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A prototype of GE's massive new wind turbine will be installed in the industrial area of Maasvlakte 2 in Rotterdam. GE Renewable Energy

Rotterdam's skyline will soon feature the world's largest and most powerful offshore wind turbine.

GE Renewable Energy announced on Wednesday it will install the first 12-megawatt Haliade-X prototype in the Dutch city this summer. Although it's an offshore wind turbine by design, the prototype will be installed onshore to facilitate access for testing.

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GE's Haliade-X 12-megawatt offshore wind turbine

The world's largest and most powerful offshore wind turbine will test its wings at an innovative facility in northeast England.

The 12-megawatt Haliade-X, developed by GE Renewable Energy, stands 853 feet tall, or about three times the height of the Flat Iron building in New York City. Its massive rotor diameter of 722 feet is roughly the tower height of San Francisco's Golden Gate Bridge above water.

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EcoWatch Daily Newsletter

The world's most powerful wind turbine was successfully installed Monday off the coast of Aberdeen, Scotland.

This is just the first of 11 turbines that will stand at Vattenfall's future European Offshore Wind Deployment Centre (EOWDC), Scotland's largest offshore wind test and demonstration facility.

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Wind energy had a banner day in Scotland. Thanks to an unseasonably windy Sunday, wind turbines generated more electricity than the country actually needed.

Gale-force winds helped provide a record 106% of Scotland's electricity needs on Aug. 7. Flickr

After analyzing data from WeatherEnergy, the environmental group WWF Scotland announced that wind turbines generated more than 100 percent of the total amount of electricity used in the country on Aug. 7.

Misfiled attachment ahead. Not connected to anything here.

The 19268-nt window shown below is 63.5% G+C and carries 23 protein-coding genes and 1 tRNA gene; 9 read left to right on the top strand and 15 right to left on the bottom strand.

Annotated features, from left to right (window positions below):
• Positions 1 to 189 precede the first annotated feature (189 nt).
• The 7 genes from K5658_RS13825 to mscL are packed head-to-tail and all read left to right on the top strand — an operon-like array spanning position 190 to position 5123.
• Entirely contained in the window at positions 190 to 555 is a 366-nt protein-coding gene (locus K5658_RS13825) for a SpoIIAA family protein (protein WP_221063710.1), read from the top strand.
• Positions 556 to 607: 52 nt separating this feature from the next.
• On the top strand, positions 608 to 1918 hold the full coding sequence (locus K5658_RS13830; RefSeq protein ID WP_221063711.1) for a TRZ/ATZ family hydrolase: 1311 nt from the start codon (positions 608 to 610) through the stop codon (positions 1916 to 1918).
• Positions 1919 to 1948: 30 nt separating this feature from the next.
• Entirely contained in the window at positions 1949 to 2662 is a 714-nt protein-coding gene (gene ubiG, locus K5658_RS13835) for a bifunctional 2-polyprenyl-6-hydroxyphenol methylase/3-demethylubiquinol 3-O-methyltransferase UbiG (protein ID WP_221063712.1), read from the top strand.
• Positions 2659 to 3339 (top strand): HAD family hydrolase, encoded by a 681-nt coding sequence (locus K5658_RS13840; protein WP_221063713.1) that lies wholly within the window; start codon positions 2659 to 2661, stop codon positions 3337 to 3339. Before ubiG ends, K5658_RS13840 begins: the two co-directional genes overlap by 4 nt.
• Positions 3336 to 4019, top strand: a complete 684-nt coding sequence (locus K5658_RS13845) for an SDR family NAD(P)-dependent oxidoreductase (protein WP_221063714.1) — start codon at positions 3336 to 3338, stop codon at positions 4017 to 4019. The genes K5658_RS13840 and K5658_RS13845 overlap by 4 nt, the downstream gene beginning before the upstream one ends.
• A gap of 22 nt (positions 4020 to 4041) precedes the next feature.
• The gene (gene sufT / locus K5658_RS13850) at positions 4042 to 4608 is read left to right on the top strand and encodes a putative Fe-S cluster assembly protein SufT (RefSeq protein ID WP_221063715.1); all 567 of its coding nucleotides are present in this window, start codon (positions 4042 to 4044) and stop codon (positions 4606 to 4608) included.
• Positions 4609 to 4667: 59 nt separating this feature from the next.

As per the Guardian:

Turbines in Scotland provided 39,545 megawatt-hours (MWh) of electricity to the National Grid on Sunday while the country's total power consumption for homes, business and industry was 37,202 MWh—meaning wind power generated 106% of Scotland's electricity needs.

"Electricity demand during weekends is usually lower than the rest of the week," Karen Robinson of WeatherEnergy said. "Nevertheless, the fact that wind power was able to generate the equivalent of all Scotland's electricity needs shows just how far renewables have come."

"While it's not impossible that this has happened in the past, it's certainly the first time since we began monitoring the data in 2015 that we've had all the relevant information to be able to confirm it," WWF Scotland's director Lang Banks said. "However, on the path to a fully renewable future, this certainly marks a significant milestone."

Incidentally, Aug. 7 was possibly the " windiest summer's day on record," prompting the Met Office to issue yellow "be aware" warnings. Wind speeds clocked in at 115 miles per hour at the Cairngorm mountains and roughly 60-miles-per-hour gusts in northern towns, disrupting train and ferry services and causing power outages.

Despite the weather mishaps, Banks said that the particularly windy day had a silver lining.